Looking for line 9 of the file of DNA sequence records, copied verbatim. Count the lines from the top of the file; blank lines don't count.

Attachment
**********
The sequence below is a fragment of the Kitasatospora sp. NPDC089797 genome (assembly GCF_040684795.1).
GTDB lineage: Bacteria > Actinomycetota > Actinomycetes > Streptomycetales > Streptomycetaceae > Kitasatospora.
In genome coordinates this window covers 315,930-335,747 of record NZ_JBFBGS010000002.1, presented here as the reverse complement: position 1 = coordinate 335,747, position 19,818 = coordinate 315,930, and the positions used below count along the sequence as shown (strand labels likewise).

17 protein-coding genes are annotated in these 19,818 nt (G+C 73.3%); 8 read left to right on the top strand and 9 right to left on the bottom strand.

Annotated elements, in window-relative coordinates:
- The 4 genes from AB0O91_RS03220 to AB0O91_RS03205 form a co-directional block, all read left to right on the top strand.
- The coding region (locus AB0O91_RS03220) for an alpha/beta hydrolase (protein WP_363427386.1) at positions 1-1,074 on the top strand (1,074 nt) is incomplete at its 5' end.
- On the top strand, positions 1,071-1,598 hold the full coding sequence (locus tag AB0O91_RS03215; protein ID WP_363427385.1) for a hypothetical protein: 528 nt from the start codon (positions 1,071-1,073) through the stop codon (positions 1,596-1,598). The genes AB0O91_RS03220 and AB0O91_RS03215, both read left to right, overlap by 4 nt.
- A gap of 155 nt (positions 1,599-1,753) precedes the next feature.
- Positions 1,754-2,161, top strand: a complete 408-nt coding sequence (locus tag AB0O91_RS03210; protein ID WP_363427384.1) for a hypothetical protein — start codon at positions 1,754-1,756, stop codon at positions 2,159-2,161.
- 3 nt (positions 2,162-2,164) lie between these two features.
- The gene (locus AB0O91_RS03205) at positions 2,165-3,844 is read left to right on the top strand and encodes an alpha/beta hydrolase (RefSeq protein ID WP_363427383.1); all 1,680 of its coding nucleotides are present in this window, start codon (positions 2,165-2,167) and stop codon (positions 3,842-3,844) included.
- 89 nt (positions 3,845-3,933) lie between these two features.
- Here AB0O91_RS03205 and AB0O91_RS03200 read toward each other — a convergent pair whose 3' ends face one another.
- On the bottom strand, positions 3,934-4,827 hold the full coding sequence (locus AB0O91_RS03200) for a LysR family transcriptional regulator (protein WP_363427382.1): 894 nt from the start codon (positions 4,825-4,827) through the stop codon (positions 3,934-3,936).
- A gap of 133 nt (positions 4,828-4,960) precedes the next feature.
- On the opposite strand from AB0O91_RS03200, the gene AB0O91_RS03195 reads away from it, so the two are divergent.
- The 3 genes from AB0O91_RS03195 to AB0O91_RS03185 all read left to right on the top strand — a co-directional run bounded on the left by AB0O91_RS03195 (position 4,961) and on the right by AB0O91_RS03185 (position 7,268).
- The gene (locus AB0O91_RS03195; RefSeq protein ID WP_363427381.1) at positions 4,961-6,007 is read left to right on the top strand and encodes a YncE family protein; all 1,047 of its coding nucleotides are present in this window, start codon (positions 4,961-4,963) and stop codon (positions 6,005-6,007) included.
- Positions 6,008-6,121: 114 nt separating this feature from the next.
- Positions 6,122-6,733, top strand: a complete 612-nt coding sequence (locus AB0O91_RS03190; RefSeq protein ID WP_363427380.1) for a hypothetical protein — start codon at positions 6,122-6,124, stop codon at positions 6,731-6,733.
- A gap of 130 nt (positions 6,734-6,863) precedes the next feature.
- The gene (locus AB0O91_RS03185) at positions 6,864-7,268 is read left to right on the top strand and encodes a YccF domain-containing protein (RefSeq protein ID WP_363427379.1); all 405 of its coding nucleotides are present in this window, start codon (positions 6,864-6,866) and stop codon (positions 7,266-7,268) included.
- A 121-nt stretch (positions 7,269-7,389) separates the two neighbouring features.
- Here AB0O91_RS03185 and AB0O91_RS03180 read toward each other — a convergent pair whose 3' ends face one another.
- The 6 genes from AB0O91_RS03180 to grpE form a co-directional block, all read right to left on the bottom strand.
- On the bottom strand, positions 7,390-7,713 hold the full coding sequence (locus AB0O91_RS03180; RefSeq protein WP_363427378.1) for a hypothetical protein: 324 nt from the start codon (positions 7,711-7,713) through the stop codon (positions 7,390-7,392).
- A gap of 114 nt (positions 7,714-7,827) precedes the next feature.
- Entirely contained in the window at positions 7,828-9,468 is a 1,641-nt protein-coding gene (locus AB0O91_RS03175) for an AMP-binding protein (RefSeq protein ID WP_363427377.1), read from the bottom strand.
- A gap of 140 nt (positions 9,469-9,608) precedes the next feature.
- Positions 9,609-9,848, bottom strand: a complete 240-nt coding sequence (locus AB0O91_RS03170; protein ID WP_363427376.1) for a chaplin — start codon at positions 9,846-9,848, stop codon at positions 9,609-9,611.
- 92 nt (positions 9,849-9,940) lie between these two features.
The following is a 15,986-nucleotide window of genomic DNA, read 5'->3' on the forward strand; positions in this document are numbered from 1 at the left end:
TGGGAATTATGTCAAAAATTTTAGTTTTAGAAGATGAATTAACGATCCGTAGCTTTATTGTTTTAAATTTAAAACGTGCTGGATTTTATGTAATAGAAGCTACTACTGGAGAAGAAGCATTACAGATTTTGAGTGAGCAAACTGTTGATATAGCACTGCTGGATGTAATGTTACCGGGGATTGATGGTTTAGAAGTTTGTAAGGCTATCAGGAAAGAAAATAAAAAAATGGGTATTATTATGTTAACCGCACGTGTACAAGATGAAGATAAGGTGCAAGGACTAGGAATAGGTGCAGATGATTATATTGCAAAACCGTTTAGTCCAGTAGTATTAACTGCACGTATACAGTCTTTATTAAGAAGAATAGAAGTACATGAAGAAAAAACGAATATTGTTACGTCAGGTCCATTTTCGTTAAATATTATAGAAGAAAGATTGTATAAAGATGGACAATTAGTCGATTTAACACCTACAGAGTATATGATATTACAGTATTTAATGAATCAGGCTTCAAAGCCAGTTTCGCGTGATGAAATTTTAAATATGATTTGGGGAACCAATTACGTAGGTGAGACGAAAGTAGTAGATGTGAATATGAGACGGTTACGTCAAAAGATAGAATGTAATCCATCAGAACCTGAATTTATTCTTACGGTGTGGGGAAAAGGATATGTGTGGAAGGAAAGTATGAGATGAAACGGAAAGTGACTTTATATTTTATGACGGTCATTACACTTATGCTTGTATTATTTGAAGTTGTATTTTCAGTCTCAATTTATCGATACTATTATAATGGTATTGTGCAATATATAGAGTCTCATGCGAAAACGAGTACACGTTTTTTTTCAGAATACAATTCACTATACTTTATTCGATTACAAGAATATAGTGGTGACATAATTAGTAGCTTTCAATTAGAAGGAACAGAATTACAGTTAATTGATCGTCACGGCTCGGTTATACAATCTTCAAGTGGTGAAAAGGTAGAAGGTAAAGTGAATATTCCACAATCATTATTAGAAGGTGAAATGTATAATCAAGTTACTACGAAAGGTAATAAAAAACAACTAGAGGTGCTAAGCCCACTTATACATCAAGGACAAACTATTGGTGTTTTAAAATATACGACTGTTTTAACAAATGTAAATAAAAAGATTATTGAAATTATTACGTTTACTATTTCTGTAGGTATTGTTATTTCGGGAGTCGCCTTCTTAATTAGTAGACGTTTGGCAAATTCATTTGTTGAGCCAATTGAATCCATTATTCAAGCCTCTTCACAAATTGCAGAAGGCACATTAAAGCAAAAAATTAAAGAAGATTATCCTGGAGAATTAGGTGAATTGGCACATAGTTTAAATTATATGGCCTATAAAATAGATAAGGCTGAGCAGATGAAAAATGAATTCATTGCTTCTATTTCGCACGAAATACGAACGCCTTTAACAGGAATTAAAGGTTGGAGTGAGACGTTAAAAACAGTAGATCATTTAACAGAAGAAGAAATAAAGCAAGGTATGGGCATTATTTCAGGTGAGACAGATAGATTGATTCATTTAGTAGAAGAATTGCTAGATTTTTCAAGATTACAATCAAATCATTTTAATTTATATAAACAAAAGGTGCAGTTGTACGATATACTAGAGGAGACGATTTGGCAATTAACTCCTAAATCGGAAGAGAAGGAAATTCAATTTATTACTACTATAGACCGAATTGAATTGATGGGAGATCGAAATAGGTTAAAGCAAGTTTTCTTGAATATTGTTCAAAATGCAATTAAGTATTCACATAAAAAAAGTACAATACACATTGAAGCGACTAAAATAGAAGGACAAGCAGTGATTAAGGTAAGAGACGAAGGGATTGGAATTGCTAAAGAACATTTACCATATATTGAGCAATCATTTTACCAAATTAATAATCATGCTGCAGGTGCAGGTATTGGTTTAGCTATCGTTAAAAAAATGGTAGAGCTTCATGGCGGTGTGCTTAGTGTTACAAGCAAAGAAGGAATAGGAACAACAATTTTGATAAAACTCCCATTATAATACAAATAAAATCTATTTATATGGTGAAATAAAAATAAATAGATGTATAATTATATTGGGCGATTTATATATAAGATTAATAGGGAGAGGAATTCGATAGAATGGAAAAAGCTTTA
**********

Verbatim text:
- A gap of 155 nt (positions 1,599-1,753) precedes the next feature.